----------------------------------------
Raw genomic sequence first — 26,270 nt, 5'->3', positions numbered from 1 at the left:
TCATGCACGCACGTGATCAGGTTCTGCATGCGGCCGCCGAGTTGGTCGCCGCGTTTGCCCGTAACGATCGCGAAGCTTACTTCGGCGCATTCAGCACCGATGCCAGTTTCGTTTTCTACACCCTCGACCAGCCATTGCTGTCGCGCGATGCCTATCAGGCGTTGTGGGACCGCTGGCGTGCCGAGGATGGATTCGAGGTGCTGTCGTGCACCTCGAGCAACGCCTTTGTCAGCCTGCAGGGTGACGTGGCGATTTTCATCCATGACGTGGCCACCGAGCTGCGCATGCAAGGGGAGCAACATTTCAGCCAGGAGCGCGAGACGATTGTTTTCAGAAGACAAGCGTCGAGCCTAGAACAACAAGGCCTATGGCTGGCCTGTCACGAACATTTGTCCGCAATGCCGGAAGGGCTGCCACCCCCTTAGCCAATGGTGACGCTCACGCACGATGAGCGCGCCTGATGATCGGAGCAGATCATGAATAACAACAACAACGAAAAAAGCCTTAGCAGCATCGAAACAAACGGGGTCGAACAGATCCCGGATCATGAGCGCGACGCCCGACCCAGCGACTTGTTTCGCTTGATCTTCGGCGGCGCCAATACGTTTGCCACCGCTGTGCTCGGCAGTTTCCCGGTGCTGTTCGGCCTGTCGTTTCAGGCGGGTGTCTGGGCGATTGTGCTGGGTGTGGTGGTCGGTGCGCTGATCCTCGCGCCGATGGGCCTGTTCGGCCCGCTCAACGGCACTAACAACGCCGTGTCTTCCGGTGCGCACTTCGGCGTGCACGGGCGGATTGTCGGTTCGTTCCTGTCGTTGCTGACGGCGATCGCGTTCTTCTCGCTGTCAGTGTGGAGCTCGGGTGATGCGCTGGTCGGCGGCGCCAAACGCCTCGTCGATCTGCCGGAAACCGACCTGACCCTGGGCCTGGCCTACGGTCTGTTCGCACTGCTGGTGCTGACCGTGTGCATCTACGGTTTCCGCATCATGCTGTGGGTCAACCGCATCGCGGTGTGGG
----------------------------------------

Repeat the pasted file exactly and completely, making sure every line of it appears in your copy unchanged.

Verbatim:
Raw genomic sequence first — 26,270 nt, 5'->3', positions numbered from 1 at the left:
TCATGCACGCACGTGATCAGGTTCTGCATGCGGCCGCCGAGTTGGTCGCCGCGTTTGCCCGTAACGATCGCGAAGCTTACTTCGGCGCATTCAGCACCGATGCCAGTTTCGTTTTCTACACCCTCGACCAGCCATTGCTGTCGCGCGATGCCTATCAGGCGTTGTGGGACCGCTGGCGTGCCGAGGATGGATTCGAGGTGCTGTCGTGCACCTCGAGCAACGCCTTTGTCAGCCTGCAGGGTGACGTGGCGATTTTCATCCATGACGTGGCCACCGAGCTGCGCATGCAAGGGGAGCAACATTTCAGCCAGGAGCGCGAGACGATTGTTTTCAGAAGACAAGCGTCGAGCCTAGAACAACAAGGCCTATGGCTGGCCTGTCACGAACATTTGTCCGCAATGCCGGAAGGGCTGCCACCCCCTTAGCCAATGGTGACGCTCACGCACGATGAGCGCGCCTGATGATCGGAGCAGATCATGAATAACAACAACAACGAAAAAAGCCTTAGCAGCATCGAAACAAACGGGGTCGAACAGATCCCGGATCATGAGCGCGACGCCCGACCCAGCGACTTGTTTCGCTTGATCTTCGGCGGCGCCAATACGTTTGCCACCGCTGTGCTCGGCAGTTTCCCGGTGCTGTTCGGCCTGTCGTTTCAGGCGGGTGTCTGGGCGATTGTGCTGGGTGTGGTGGTCGGTGCGCTGATCCTCGCGCCGATGGGCCTGTTCGGCCCGCTCAACGGCACTAACAACGCCGTGTCTTCCGGTGCGCACTTCGGCGTGCACGGGCGGATTGTCGGTTCGTTCCTGTCGTTGCTGACGGCGATCGCGTTCTTCTCGCTGTCAGTGTGGAGCTCGGGTGATGCGCTGGTCGGCGGCGCCAAACGCCTCGTCGATCTGCCGGAAACCGACCTGACCCTGGGCCTGGCCTACGGTCTGTTCGCACTGCTGGTGCTGACCGTGTGCATCTACGGTTTCCGCATCATGCTGTGGGTCAACCGCATCGCGGTGTGGG